{\ displaystyle {\ begin {aligned} & {\ vec {E}} '= \ gamma \ left ({\ vec {E}} + {\ vec {v}} \ times {\ vec {B}} \ right ) + (1- \ gamma) {\ frac {{\ vec {E}} \ cdot {\ vec {v}}} {v ^ {2}}} {\ vec {v}} \\ & {\ vec {B}} '= \ gamma \ left ({\ vec {B}} - {\ frac {1} {c ^ {2}}} {\ vec {v}} \ times {\ vec {E}} \ right) + (1- \ gamma) {\ frac {{\ vec {B}} \ cdot {\ vec {v}}} {v ^ {2}}} {\ vec {v}} \ end {aligned} }}

The inverse transformation is found by applying the Lorentz matrix in reverse (matrix inversion), which results in two sign changes in the structure of the previous equation. This change in sign is accompanied by the fact that . So the back and forth transformations have the same form: ${\ displaystyle {\ vec {v}} '= - {\ vec {v}}}$

{\ displaystyle {\ begin {aligned} & {\ vec {E}} = \ gamma \ left ({\ vec {E}} '- {\ vec {v}} \ times {\ vec {B}}' \ right) + (1- \ gamma) {\ frac {{\ vec {E}} '\ cdot {\ vec {v}}} {v ^ {2}}} {\ vec {v}} \\ & { \ vec {B}} = \ gamma \ left ({\ vec {B}} '+ {\ frac {1} {c ^ {2}}} {\ vec {v}} \ times {\ vec {E} } '\ right) + (1- \ gamma) {\ frac {{\ vec {B}}' \ cdot {\ vec {v}}} {v ^ {2}}} {\ vec {v}} \ end {aligned}}}

Even at low speeds in the Galileo approximation, effects occur that can only be explained by the Lorentz transformation, because then the following applies:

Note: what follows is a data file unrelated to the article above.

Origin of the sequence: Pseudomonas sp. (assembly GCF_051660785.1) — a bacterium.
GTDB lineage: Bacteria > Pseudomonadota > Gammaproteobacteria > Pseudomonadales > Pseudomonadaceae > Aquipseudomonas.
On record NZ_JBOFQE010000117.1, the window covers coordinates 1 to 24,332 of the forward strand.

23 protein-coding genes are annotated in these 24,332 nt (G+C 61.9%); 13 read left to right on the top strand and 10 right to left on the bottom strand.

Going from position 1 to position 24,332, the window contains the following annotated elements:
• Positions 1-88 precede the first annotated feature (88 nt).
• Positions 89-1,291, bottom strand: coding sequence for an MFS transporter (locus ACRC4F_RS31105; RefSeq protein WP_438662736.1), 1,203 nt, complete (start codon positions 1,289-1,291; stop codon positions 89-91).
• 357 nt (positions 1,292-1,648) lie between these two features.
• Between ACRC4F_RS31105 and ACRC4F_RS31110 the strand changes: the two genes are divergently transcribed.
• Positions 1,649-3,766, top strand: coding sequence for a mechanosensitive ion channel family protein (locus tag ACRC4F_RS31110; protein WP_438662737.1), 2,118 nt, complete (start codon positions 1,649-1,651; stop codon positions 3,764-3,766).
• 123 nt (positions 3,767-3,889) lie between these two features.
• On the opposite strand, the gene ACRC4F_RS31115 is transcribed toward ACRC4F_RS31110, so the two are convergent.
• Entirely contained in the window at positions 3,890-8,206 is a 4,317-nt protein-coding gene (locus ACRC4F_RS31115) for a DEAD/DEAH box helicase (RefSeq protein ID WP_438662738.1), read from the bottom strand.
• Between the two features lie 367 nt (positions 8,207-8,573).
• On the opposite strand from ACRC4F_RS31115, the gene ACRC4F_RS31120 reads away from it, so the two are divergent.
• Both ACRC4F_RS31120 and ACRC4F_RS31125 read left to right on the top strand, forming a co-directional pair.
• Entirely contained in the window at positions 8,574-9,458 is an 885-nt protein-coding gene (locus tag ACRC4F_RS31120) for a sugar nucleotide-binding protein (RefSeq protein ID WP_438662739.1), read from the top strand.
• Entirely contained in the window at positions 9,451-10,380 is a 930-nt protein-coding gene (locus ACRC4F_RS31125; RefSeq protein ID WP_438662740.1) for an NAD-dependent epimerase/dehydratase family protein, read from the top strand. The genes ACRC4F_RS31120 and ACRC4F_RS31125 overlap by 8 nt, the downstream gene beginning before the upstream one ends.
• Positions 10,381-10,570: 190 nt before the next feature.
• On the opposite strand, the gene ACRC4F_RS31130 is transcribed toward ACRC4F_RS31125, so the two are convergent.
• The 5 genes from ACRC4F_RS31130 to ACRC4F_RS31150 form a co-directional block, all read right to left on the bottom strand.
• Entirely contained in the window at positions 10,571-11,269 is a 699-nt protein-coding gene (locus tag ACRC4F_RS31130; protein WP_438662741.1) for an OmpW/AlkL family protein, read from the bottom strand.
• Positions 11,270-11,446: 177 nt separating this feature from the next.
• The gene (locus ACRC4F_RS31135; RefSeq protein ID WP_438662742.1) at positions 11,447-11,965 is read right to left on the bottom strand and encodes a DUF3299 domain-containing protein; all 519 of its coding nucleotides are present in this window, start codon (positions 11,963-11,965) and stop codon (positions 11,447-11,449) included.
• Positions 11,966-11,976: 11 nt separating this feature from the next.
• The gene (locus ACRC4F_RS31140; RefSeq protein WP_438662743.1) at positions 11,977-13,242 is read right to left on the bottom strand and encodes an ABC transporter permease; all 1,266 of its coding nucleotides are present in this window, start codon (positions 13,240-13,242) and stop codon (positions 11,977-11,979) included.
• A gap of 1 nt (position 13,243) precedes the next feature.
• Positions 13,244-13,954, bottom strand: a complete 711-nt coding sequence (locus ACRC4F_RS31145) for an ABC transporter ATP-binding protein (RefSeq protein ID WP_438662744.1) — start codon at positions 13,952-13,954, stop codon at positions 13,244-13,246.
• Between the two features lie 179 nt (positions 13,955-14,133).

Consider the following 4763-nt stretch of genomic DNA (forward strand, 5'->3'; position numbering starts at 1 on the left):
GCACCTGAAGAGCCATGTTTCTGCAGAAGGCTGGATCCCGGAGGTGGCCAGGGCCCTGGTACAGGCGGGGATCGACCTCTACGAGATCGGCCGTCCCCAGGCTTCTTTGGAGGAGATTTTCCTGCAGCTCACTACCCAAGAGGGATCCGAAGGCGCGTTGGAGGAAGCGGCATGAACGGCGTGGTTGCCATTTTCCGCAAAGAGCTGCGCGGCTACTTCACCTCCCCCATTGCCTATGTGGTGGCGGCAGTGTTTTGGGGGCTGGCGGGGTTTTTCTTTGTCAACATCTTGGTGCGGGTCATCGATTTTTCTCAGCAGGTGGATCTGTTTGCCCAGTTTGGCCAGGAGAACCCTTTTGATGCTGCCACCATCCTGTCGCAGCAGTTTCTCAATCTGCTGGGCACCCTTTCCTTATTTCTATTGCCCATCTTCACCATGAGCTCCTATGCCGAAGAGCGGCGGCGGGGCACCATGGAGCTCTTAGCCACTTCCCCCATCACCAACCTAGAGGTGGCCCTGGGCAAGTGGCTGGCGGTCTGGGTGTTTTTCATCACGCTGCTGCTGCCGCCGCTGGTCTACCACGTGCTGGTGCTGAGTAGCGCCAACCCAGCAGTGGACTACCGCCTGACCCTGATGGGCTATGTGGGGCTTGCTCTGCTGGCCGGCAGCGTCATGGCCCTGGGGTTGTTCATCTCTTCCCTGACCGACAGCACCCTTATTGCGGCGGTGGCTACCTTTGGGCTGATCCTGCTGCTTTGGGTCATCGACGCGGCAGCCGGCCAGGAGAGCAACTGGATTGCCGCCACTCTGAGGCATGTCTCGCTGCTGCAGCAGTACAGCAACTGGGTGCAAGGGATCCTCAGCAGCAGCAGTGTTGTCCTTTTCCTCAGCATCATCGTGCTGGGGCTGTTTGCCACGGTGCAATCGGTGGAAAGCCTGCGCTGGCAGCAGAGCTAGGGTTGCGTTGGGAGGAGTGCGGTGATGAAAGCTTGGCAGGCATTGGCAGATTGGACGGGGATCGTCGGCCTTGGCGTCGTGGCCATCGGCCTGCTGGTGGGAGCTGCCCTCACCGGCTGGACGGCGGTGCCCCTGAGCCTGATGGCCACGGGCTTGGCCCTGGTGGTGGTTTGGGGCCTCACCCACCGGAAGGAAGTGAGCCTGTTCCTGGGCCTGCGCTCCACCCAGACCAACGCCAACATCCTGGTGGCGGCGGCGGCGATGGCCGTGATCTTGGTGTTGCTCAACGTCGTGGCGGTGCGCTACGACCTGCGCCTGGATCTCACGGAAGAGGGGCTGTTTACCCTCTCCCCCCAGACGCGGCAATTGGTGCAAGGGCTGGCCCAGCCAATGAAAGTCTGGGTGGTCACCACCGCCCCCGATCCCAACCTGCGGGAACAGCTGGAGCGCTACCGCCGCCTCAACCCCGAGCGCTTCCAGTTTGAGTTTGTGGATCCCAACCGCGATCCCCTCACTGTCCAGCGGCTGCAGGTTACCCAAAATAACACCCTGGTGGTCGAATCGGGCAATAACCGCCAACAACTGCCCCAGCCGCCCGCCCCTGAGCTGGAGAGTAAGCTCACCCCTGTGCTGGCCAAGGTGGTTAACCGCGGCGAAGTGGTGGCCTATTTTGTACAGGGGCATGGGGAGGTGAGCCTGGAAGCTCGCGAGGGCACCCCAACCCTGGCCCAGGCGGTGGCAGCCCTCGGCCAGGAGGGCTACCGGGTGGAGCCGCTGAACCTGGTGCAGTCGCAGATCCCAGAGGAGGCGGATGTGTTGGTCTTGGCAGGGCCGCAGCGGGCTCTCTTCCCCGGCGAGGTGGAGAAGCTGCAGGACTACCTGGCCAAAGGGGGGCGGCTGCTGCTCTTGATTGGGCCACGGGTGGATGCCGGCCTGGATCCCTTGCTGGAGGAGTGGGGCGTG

{\ displaystyle {\ begin {aligned} & {\ vec {E}} '\ approx {\ vec {E}} + {\ vec {v}} \ times {\ vec {B}} \\ & {\ vec {B}} '\ approx {\ vec {B}} - {\ frac {1} {c ^ {2}}} {\ vec {v}} \ times {\ vec {E}} \ end {aligned} }}

This nontrivial transformation behavior can be explained by the fact that observers make completely different observations in different systems: In a system with a static electrical charge, no current flows, so that the observer only perceives an electrical field. A current flows in a reference system that moves relative to it, so that an observer perceives a magnetic field in addition to an electric field.

The transformation property of the electric field leads to the appearance of the Lorentz force : In a system with a static charge, the force acts on a test charge in the electric field ${\ displaystyle q}$

${\ displaystyle {\ vec {F}} = q {\ vec {E}}}$

The force on a moving charge can alternatively be written as a force on a static charge in a moving frame of reference. Then applies

${\ displaystyle {\ vec {F}} '= q {\ vec {E}} + q {\ vec {v}} \ times {\ vec {B}}}$

with the Lorentz force . ${\ displaystyle {\ vec {F}} _ {\ text {L}} = q {\ vec {v}} \ times {\ vec {B}}}$